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Georgia Power’s coal ash ponds are leaking toxins into water supply, report finds

Georgia Power coal ash ponds leaking toxins into groundwater

Eleven of twelve of Georgia’s coal-fired power plants are leaking toxic pollutants into the groundwater, according to a recent report.

Toxic coal ash pollutants are leaking into groundwater from 92 percent of Georgia coal-fired power plants, according to an analysis by the Environmental Integrity Project and Earthjustice of industry data made available for the first time this year.

Georgia Power owns most of these power plants reported in the study, 10 of 11 to be exact.

“Georgia is at a crossroads with respect to the toxic legacy of coal-burning,” said Environmental Integrity Project attorney Abel Russ, one of the authors of the report. “If coal ash is left buried in groundwater, then the contamination we see now will only get worse, and it will continue for generations. Hopefully, Georgia will take the other path, and require the real cleanup of all coal ash dumps, including those that were abandoned years ago.”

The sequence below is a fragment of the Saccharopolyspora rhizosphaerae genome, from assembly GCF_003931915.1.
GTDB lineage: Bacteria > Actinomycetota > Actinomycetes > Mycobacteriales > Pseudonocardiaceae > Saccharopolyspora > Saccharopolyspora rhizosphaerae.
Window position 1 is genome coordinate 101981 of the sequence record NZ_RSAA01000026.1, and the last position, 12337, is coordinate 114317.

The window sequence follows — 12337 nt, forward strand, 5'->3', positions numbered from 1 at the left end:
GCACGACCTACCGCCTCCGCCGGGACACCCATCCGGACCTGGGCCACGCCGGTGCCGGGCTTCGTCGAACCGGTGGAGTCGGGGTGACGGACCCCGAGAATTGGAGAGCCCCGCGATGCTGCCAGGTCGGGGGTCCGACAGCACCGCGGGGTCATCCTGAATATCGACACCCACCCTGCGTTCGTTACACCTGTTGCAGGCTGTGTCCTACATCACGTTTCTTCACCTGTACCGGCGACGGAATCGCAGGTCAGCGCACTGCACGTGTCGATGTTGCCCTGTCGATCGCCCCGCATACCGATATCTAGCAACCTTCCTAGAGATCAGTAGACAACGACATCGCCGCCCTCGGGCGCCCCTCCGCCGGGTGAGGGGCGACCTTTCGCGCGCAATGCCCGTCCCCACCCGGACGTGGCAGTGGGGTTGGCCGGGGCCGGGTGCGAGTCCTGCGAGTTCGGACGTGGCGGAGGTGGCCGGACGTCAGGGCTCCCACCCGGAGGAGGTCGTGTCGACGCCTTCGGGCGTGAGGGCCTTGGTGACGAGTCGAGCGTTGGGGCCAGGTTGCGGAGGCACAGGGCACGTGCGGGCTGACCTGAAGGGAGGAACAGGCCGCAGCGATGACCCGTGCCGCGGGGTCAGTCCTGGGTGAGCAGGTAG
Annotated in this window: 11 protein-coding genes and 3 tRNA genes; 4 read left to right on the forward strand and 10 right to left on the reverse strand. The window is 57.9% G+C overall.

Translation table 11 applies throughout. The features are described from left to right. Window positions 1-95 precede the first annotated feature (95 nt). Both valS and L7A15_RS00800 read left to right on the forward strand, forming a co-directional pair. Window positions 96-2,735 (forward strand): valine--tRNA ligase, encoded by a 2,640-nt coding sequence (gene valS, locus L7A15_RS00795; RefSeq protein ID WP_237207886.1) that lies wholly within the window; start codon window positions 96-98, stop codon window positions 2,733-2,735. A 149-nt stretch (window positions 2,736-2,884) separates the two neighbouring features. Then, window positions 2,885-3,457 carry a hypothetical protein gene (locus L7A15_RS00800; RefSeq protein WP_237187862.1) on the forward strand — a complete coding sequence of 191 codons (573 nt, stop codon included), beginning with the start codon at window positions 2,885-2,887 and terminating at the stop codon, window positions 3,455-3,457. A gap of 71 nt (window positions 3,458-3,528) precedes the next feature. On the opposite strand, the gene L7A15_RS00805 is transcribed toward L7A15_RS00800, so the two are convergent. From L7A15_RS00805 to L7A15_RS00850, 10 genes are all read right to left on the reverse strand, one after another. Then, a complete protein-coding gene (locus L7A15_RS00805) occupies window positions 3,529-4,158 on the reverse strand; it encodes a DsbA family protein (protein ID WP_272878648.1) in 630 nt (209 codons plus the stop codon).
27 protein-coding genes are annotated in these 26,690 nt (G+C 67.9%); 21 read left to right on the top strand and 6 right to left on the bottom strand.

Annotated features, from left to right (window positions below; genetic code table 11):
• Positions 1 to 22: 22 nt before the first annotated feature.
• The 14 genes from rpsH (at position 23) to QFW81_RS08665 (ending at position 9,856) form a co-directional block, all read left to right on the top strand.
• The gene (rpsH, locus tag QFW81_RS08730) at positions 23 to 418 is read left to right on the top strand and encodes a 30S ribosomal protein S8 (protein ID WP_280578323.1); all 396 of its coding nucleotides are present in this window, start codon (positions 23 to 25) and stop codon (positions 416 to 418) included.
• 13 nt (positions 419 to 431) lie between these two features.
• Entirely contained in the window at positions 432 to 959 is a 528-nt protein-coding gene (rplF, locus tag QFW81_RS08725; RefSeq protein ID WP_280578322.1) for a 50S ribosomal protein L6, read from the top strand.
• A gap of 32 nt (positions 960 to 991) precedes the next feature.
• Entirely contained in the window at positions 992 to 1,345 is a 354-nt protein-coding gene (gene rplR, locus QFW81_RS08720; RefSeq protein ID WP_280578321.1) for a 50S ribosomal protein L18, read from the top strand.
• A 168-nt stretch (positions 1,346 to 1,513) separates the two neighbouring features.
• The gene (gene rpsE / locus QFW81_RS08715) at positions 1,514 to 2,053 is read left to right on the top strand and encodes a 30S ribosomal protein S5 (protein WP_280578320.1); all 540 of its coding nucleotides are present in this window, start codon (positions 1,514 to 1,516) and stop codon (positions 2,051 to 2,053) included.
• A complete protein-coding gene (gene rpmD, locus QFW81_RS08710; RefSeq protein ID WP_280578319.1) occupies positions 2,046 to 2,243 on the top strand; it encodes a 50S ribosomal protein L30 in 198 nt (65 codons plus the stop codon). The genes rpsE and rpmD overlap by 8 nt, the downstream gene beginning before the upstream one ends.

Activists associated with the two organizations are hoping the new report will bolster legislative action this year in the Georgia General Assembly which convenes in January.

“Because utilities were forced to report groundwater monitoring data by the 2015 coal ash rule, as well as report whether their coal ash ponds are actually sitting in groundwater, we now know the scope and severity of water contamination from coal ash in Georgia,” said Earthjustice Senior Counsel Lisa Evans, co-author of the report. “Now that communities can see the evidence of toxic pollution leaking from these ponds, they can hold utilities accountable. Georgia Power should not be let off the hook.”

Coal ash is known to contain many toxins which include arsenic, cadmium, and lead. Those toxins can cause illnesses such as cancer and heart disease. Coal ash is the byproduct of the combustion of coal burned in coal-fired power plants.

Coal ash is known to contain toxins mentioned above, which is linked to cancer. In addition, coal ash can be categorized into many forms that can leach into the groundwater supply, including: